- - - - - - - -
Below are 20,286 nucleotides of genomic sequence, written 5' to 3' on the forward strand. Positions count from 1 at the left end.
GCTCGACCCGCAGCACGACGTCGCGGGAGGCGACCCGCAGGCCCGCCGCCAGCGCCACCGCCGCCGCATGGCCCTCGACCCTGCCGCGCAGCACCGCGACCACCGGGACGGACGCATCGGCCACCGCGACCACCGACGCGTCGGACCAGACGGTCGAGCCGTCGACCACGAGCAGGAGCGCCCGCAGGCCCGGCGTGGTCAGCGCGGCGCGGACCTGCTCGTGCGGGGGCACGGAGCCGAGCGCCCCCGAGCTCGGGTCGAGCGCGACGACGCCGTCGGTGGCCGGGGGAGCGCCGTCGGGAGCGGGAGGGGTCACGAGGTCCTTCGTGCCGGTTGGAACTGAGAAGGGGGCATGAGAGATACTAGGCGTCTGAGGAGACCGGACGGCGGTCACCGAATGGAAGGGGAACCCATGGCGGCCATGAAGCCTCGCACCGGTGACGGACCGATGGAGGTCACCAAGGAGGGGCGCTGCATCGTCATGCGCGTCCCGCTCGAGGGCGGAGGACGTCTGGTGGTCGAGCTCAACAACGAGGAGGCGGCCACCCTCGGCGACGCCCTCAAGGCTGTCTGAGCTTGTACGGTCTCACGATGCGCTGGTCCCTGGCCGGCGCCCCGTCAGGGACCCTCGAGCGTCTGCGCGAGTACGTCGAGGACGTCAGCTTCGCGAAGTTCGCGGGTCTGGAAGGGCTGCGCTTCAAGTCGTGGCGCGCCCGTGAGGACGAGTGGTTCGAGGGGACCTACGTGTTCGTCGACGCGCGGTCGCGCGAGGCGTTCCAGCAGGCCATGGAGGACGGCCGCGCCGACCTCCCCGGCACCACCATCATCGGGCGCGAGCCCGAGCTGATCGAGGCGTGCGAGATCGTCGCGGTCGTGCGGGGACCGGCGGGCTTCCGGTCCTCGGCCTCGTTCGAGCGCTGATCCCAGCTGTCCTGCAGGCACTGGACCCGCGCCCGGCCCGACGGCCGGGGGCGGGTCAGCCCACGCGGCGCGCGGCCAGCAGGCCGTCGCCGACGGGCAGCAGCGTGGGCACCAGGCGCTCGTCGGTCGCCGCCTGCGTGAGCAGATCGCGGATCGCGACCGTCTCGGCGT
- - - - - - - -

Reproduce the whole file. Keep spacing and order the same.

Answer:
Below are 20,286 nucleotides of genomic sequence, written 5' to 3' on the forward strand. Positions count from 1 at the left end.
GCTCGACCCGCAGCACGACGTCGCGGGAGGCGACCCGCAGGCCCGCCGCCAGCGCCACCGCCGCCGCATGGCCCTCGACCCTGCCGCGCAGCACCGCGACCACCGGGACGGACGCATCGGCCACCGCGACCACCGACGCGTCGGACCAGACGGTCGAGCCGTCGACCACGAGCAGGAGCGCCCGCAGGCCCGGCGTGGTCAGCGCGGCGCGGACCTGCTCGTGCGGGGGCACGGAGCCGAGCGCCCCCGAGCTCGGGTCGAGCGCGACGACGCCGTCGGTGGCCGGGGGAGCGCCGTCGGGAGCGGGAGGGGTCACGAGGTCCTTCGTGCCGGTTGGAACTGAGAAGGGGGCATGAGAGATACTAGGCGTCTGAGGAGACCGGACGGCGGTCACCGAATGGAAGGGGAACCCATGGCGGCCATGAAGCCTCGCACCGGTGACGGACCGATGGAGGTCACCAAGGAGGGGCGCTGCATCGTCATGCGCGTCCCGCTCGAGGGCGGAGGACGTCTGGTGGTCGAGCTCAACAACGAGGAGGCGGCCACCCTCGGCGACGCCCTCAAGGCTGTCTGAGCTTGTACGGTCTCACGATGCGCTGGTCCCTGGCCGGCGCCCCGTCAGGGACCCTCGAGCGTCTGCGCGAGTACGTCGAGGACGTCAGCTTCGCGAAGTTCGCGGGTCTGGAAGGGCTGCGCTTCAAGTCGTGGCGCGCCCGTGAGGACGAGTGGTTCGAGGGGACCTACGTGTTCGTCGACGCGCGGTCGCGCGAGGCGTTCCAGCAGGCCATGGAGGACGGCCGCGCCGACCTCCCCGGCACCACCATCATCGGGCGCGAGCCCGAGCTGATCGAGGCGTGCGAGATCGTCGCGGTCGTGCGGGGACCGGCGGGCTTCCGGTCCTCGGCCTCGTTCGAGCGCTGATCCCAGCTGTCCTGCAGGCACTGGACCCGCGCCCGGCCCGACGGCCGGGGGCGGGTCAGCCCACGCGGCGCGCGGCCAGCAGGCCGTCGCCGACGGGCAGCAGCGTGGGCACCAGGCGCTCGTCGGTCGCCGCCTGCGTGAGCAGATCGCGGATCGCGACCGTCTCGGCGT